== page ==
Reflecting On the Meaning of Ramadan for Many Muslims

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SHAFAQNA – Tuesday, July 5 marked the last day of the fasting month of Ramadan in the city of Revere, Boston and other cities and states across the U.S.  Most Muslims around the globe celebrated the Islamic holiday Eid al-Fitr on Wednesday, July 6, and only a few countries celebrated this holiday on Tuesday because astronomers in these regions were able to sight the crescent moon on Monday.

Crescent moon sighting in the Islamic calendar marks the end of the month and the beginning of a new month.
As a Muslim, I have been doing Ramadan for almost 30 years and I have noticed that each year it gets easier and easier.


The more you practice, the more you enjoy it. Ramadan had passed this year so fast although the day gets so long at this time of the year. I remember when Ramadan just started, the Iftar was at 8:20 p.m. and I thought that it was very hard.

The following week, I went on a business trip to London where the Iftar takes place at 9:35 p.m. which is even harder. A week later, I had to travel to Amsterdam where the Iftar takes place at 10:15 p.m. This was almost impossible but it was doable, and if you go up a little further to the north to the Scandinavian countries where the sun almost stays up around the clock, Muslims fast for almost 22 hours every day.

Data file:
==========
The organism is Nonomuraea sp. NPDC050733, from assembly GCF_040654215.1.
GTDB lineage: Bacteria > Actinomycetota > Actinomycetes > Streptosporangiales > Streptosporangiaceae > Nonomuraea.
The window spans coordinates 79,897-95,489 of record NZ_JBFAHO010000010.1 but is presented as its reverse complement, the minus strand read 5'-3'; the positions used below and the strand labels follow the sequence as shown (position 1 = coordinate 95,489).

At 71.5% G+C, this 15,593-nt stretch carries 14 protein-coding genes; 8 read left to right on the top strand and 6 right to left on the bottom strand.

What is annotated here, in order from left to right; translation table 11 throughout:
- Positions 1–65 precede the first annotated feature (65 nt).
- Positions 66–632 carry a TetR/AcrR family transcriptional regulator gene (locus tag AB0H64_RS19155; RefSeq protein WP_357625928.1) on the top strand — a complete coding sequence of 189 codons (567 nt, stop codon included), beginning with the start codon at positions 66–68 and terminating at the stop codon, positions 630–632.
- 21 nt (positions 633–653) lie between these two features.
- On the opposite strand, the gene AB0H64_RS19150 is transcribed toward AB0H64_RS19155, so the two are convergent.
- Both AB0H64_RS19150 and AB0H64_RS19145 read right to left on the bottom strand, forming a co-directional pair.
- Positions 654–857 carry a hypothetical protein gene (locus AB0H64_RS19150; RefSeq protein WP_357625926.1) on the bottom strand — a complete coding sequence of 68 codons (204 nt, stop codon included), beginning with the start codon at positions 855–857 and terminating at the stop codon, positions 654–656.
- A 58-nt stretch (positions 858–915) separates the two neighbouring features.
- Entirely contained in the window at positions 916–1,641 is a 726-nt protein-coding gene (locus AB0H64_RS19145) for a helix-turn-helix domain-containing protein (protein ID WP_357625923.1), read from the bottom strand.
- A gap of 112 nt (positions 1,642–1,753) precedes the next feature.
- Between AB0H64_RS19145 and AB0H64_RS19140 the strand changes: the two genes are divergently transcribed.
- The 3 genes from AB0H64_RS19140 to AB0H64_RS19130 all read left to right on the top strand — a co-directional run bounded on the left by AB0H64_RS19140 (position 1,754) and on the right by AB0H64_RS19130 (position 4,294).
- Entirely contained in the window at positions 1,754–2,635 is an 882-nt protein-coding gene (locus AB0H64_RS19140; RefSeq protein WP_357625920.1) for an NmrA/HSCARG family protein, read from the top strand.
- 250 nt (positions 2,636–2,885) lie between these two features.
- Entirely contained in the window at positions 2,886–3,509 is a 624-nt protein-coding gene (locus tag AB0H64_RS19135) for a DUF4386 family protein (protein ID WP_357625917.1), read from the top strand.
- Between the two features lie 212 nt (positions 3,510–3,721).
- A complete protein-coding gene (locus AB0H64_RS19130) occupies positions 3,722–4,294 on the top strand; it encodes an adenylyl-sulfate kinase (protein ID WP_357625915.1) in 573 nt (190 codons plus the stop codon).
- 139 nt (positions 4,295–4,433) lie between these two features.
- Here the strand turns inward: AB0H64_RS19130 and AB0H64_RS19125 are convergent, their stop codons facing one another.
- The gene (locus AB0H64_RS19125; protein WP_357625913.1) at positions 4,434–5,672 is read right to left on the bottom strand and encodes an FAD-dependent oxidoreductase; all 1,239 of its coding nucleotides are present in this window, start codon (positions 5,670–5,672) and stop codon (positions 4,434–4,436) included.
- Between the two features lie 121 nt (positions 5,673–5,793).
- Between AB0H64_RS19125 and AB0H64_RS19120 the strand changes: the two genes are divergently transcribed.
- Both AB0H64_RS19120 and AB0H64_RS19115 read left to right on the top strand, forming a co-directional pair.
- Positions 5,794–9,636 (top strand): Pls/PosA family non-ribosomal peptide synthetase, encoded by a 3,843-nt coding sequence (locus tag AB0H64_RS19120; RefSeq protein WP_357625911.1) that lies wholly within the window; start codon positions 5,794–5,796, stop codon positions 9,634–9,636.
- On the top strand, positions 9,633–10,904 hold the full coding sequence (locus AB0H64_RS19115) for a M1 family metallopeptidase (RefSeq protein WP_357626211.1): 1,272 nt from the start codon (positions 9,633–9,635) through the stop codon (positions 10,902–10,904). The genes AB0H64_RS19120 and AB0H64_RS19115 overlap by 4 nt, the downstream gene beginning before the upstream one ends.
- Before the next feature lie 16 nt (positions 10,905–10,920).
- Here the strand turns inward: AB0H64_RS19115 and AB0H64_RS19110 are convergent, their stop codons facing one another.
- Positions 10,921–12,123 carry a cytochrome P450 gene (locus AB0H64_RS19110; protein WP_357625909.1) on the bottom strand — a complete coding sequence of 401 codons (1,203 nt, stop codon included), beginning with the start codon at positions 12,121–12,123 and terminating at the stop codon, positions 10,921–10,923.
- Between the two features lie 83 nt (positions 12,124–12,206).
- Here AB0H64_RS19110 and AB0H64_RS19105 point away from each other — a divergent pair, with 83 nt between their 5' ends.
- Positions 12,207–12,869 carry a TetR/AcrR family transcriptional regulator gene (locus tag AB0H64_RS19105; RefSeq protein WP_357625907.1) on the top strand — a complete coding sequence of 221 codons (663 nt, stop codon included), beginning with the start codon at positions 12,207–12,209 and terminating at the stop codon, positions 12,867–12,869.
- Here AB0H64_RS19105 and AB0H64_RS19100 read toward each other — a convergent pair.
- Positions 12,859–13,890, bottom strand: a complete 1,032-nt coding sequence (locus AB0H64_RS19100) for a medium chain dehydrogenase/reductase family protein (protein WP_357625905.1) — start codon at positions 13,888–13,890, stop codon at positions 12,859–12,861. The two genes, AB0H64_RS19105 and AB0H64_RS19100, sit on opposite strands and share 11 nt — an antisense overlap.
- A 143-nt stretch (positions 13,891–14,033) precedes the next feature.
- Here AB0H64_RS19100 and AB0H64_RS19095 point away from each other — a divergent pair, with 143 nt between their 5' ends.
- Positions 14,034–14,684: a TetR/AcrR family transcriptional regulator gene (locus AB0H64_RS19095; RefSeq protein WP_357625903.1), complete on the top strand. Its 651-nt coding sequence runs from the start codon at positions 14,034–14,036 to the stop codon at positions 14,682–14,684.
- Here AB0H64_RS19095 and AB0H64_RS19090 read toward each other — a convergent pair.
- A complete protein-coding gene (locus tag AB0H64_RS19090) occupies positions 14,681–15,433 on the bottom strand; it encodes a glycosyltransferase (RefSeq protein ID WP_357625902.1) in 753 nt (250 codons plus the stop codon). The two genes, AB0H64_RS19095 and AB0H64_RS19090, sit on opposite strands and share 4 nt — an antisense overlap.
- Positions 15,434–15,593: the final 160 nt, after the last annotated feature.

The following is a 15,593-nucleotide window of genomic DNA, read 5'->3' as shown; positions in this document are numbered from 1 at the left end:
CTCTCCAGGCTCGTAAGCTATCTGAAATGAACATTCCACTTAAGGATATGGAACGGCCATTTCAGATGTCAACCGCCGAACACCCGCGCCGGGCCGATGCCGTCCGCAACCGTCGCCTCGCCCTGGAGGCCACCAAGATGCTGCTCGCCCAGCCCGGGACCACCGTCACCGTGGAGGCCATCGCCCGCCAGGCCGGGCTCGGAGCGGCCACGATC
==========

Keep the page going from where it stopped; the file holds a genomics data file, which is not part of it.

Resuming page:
The lesson to be learned her is that no matter how hard your journey is toward your goal, remember there are other people who have already achieved the same goal although they were struggling more than you.
If we apply this concept to what we, community organizers, are trying to do to bring the community together here in the city of Revere.

This goal may seem a little bit hard but I am sure we can do it if we all work together toward a common goal.
Last month the Moroccan American community of Revere organized an interfaith Iftar dinner where attendees were allowed to observe an Iftar in the Moroccan way.

This included trying some mouth-watering Moroccan dishes and enjoying some beautiful music from Morocco. The event was attended by religious leaders representing all faiths in the city of Revere and the majority of the city officials. Mayor Arrigo complemented the Moroccan community for their great hospitality. He added that similar events will certainly bring the community closer.

By Rachid Moukhabir –  a Moroccan American Community Organizer

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